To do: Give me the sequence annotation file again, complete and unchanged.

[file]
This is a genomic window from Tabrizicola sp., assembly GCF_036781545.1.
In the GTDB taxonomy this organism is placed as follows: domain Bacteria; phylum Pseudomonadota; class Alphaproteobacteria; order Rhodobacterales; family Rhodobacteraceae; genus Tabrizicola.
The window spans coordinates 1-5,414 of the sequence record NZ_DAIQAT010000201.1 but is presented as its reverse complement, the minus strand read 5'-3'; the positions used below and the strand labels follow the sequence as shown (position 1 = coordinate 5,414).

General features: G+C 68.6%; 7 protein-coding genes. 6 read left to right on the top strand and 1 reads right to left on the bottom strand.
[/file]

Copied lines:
This is a genomic window from Tabrizicola sp., assembly GCF_036781545.1.
In the GTDB taxonomy this organism is placed as follows: domain Bacteria; phylum Pseudomonadota; class Alphaproteobacteria; order Rhodobacterales; family Rhodobacteraceae; genus Tabrizicola.
The window spans coordinates 1-5,414 of the sequence record NZ_DAIQAT010000201.1 but is presented as its reverse complement, the minus strand read 5'-3'; the positions used below and the strand labels follow the sequence as shown (position 1 = coordinate 5,414).

General features: G+C 68.6%; 7 protein-coding genes. 6 read left to right on the top strand and 1 reads right to left on the bottom strand.